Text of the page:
Sovereignty, Allegiance And Secession: An Essay On The Constitution And Government Of The United States, by William Hunter
If this book is not particularly famous, it certainly presents an astonishing perspective from a writer of the time who is well worth reading and thinking about to this day. Published in 1868, during the Reconstruction, the author was a judge in the criminal court system of Tennessee at the time based in Memphis. To some extent, the level of disagreement during the period of the Reconstruction between those who held to early versions of the Lost Cause myth and those who maintained the proper and Lincolnian view of constitutional theory has been muted but this book provides a somewhat short (roughly 50 pages or so) account of the contradictions between the Southern Confederate approach and the proper American nationalist approach in a way that powerfully condemns the views of secession and supposed “state’s rights” as being contradictory to the allegiance that has always been owed by American citizens to the national government regardless of the identity of those who have been in the office of president, something contemporary readers would do well to remember.
This particular short essay has two parts. The essay begins with an introduction that posits that the spirit of Secession is entirely contrary to the principles of American Republicanism, precisely what was argued in Lincoln’s inaugural, for example. The first part of the book discusses the relationship of sovereignty and secession, pointing out that from the very beginning of the American Republic during the Revolutionary War that the federal government had sovereignty even under the Articles of Confederation with perpetuity and there was no intent on the part of the states even under that weak government to argue that they were sovereign except with regards to reserved local powers and not including those matters where the states were forbidden to act as free agents with regards to military and diplomatic matters . The second part of the book then discusses the question of the allegiance that was (and is) owed to the national government and the way that secession contradicted this allegiance and demonstrated secessionists to be traitors and oathbreakers, something that is often forgotten when people try to behave as if Confederate leaders were loyal and honorable men when they betrayed the oaths they had made to the government of the United States by making contradictory oaths in rebellion.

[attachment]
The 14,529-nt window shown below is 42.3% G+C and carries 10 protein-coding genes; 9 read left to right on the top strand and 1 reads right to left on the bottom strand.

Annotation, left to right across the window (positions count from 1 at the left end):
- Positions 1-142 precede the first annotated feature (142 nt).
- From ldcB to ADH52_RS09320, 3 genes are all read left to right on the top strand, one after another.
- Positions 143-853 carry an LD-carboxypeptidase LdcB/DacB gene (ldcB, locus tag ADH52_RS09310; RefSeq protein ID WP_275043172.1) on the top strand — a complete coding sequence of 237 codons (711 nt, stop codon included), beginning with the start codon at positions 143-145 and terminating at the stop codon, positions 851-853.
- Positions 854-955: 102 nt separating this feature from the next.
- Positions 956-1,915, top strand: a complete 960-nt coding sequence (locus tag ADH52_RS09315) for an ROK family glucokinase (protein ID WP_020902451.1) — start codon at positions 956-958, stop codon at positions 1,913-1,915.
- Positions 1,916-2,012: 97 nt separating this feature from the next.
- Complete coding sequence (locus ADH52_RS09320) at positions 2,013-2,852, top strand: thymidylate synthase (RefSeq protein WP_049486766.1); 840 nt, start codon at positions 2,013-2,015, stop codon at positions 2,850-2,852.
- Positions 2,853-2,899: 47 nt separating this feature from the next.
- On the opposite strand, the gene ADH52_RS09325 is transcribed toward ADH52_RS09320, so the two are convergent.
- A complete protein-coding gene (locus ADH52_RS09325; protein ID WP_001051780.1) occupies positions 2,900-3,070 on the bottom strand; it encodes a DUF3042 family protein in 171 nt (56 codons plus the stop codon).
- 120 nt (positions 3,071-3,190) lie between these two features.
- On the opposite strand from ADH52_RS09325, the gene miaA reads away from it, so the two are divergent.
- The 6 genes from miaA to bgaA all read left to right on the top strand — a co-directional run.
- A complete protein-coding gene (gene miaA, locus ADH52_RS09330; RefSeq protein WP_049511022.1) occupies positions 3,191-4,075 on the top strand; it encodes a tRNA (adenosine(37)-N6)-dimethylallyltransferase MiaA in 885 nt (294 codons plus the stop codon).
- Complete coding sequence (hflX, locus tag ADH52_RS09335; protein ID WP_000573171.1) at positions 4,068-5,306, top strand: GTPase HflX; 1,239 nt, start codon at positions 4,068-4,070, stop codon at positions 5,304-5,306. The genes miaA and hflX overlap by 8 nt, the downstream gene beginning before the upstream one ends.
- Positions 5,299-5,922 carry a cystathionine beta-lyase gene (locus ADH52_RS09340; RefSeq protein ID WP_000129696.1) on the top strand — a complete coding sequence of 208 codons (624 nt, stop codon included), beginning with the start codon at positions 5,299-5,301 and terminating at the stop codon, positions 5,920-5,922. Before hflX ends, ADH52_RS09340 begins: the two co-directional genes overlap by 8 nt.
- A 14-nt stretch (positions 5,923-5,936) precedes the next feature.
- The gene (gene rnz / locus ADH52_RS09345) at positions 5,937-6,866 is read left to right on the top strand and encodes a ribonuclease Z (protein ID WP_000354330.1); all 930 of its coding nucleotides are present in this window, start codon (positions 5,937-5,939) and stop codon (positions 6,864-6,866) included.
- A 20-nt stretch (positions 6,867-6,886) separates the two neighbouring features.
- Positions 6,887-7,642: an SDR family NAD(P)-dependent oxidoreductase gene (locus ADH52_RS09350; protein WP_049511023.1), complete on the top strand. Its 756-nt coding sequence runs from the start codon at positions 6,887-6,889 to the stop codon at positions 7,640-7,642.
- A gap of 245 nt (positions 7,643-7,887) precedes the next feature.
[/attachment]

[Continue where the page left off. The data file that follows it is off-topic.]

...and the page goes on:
As is frequently the case, this is a book that is not only intensely relevant as a look at sound constitutional thinking in the period just after the Civil War in a way that demonstrated that not everyone was snowed by the self-justifications of former rebels and traitors that sought to regain their elite status within the United States after their effort to rebel and separate from the United States failed spectacularly, but also for nowadays. After all, we still live in an age where those states whose corrupt political leadership is hostile to legitimate national government leaders and principles seeks to form their own confederations as a way of preserving their local power and avoid having to follow the example set by a national government whom they hold in contempt. And if the horrors of the Civil War have not convinced these states that this is a dangerous policy to follow, it will perhaps be necessary for a virtuous government to repeat the remedy of warfare in defense of American unity against those who would ruin a nation that they were not able to rule. Let us hope it will not have to happen, but prepare for it all the same in rhetoric as well as in more concrete preparations.
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